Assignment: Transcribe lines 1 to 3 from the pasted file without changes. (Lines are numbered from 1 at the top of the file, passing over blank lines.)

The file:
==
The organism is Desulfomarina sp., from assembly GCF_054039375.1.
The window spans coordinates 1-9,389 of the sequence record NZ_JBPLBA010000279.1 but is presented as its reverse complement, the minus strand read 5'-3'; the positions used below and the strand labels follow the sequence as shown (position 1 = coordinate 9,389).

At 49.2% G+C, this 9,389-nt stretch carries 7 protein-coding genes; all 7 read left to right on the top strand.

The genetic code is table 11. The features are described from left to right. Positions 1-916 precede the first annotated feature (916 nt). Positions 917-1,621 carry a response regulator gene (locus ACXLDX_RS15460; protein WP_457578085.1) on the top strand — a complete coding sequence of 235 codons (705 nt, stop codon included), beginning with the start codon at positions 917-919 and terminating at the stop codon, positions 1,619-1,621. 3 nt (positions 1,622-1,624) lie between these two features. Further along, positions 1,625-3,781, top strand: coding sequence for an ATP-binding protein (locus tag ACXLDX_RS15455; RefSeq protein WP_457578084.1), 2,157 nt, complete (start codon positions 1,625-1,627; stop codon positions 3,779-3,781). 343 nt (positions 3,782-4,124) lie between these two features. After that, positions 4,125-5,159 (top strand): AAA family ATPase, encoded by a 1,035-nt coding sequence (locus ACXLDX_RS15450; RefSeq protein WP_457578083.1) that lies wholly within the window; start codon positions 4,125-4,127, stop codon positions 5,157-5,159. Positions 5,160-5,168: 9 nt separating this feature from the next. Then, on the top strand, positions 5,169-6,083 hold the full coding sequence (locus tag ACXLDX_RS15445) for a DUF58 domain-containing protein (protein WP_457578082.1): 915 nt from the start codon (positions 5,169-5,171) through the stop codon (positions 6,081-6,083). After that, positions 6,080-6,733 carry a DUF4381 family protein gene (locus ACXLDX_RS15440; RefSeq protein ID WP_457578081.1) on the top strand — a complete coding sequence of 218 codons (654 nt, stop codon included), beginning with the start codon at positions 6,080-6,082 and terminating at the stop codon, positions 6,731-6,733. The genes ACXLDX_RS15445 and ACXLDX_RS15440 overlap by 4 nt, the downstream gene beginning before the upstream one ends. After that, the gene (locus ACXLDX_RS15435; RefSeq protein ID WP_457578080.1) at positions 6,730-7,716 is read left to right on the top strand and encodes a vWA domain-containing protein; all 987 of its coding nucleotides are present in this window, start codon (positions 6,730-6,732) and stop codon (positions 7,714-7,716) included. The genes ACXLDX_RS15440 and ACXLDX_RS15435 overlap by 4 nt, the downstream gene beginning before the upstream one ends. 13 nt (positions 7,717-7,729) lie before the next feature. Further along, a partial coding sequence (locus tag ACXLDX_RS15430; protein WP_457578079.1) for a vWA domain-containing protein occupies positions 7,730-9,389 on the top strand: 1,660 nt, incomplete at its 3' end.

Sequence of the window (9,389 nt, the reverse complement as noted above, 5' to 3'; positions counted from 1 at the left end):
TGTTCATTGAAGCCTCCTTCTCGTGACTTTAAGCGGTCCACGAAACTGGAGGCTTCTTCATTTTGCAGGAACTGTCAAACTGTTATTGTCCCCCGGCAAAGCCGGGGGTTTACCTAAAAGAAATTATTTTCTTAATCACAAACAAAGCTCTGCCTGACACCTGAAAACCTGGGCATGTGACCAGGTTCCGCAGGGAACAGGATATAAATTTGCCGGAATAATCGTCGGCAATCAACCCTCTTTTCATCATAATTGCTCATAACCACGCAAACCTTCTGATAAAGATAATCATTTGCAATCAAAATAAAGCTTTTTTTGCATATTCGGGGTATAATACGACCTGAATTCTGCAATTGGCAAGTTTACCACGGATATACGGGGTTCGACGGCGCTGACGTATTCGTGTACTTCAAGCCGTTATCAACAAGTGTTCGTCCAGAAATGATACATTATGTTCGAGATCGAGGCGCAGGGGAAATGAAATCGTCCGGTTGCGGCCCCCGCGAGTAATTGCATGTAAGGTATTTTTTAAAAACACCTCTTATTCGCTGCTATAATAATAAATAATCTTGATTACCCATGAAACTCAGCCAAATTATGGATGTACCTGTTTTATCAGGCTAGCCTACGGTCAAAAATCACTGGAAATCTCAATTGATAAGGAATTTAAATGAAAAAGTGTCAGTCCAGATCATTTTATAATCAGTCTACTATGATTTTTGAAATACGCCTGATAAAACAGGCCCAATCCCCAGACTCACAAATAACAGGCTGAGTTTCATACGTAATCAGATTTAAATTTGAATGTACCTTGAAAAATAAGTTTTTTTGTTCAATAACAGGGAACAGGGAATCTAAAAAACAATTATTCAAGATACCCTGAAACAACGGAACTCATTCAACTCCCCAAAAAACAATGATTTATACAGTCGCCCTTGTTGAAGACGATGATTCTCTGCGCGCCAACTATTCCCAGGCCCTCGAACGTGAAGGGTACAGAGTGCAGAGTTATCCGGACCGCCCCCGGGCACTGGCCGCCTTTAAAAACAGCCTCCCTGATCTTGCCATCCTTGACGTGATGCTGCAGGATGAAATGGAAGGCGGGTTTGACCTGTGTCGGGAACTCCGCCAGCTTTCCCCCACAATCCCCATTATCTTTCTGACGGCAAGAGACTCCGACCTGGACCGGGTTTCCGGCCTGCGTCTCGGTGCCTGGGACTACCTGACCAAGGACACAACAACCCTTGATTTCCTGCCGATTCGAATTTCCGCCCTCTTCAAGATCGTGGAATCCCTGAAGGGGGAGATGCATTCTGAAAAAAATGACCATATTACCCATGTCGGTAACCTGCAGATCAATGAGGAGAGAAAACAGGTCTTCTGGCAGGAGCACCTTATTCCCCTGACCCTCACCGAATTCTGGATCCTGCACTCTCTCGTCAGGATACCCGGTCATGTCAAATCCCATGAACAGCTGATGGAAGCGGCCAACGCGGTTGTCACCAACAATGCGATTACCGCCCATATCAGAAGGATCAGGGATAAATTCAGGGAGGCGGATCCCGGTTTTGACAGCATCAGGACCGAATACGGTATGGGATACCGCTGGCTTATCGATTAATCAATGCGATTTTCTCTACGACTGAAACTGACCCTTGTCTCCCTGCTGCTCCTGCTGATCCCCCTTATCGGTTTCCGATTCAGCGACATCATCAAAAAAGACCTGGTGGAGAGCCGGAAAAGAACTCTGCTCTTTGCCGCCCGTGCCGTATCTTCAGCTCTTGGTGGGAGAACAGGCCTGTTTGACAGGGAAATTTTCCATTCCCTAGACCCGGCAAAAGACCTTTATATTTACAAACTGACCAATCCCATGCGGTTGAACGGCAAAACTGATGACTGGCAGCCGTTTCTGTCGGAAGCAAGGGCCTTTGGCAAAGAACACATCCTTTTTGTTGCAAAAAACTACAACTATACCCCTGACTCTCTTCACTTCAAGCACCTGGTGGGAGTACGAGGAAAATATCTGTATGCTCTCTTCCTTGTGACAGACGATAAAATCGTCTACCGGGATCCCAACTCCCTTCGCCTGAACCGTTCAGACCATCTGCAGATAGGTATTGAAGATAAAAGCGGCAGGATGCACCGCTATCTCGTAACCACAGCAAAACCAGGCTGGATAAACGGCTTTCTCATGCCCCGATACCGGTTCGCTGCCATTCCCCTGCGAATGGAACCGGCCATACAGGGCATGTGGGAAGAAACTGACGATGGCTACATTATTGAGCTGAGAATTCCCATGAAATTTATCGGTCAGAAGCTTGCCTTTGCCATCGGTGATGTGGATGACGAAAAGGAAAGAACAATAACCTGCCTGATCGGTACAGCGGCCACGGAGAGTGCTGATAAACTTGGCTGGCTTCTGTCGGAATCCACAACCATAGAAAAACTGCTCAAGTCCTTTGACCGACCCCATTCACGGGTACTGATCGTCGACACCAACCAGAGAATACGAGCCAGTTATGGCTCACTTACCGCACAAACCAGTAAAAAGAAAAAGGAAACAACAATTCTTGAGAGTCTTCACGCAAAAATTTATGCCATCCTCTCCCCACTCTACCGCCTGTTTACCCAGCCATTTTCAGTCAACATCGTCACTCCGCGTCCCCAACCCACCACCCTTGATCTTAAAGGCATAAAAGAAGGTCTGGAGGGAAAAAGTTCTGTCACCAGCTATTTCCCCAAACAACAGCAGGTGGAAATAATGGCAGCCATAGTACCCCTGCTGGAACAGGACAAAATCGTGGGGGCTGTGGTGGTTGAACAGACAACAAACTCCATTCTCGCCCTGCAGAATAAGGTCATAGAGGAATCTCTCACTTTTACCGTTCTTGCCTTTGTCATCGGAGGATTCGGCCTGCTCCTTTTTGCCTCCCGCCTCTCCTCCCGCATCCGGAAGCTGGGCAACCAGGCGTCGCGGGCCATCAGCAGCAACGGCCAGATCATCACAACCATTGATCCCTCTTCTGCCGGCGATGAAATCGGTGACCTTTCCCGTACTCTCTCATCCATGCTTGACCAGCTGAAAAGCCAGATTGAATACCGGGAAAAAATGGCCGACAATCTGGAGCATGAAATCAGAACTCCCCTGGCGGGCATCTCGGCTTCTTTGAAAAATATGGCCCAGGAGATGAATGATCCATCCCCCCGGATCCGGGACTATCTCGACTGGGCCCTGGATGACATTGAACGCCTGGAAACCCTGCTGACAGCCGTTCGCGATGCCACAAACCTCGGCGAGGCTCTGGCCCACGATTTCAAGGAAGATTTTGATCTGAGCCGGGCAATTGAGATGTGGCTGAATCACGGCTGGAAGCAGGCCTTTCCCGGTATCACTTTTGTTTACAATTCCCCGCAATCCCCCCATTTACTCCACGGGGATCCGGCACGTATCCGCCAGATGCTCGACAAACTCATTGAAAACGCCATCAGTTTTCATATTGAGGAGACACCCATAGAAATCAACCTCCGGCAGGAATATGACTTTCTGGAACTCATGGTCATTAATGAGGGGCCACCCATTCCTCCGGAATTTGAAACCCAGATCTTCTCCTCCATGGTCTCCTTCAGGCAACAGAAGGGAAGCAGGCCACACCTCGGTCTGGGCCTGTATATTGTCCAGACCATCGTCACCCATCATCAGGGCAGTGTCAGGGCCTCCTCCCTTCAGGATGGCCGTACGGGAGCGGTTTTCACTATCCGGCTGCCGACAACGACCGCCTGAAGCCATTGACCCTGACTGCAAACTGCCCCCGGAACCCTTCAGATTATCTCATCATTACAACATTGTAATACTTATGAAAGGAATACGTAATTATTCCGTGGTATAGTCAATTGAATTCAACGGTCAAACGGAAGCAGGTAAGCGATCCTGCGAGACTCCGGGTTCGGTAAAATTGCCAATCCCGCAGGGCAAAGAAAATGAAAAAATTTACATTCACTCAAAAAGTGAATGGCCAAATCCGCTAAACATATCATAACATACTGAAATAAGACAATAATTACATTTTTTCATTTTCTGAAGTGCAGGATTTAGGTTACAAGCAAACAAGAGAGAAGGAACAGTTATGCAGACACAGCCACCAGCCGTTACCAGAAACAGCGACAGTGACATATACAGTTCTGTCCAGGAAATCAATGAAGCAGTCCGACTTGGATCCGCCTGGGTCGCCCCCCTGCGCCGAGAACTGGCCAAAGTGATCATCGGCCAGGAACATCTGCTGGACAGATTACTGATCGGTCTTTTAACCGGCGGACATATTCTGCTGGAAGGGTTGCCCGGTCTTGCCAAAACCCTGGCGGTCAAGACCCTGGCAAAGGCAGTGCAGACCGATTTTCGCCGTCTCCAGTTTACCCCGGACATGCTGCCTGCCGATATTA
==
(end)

The organism is Desulfomarina sp., from assembly GCF_054039375.1.
The window spans coordinates 1-9,389 of the sequence record NZ_JBPLBA010000279.1 but is presented as its reverse complement, the minus strand read 5'-3'; the positions used below and the strand labels follow the sequence as shown (position 1 = coordinate 9,389).

At 49.2% G+C, this 9,389-nt stretch carries 7 protein-coding genes; all 7 read left to right on the top strand.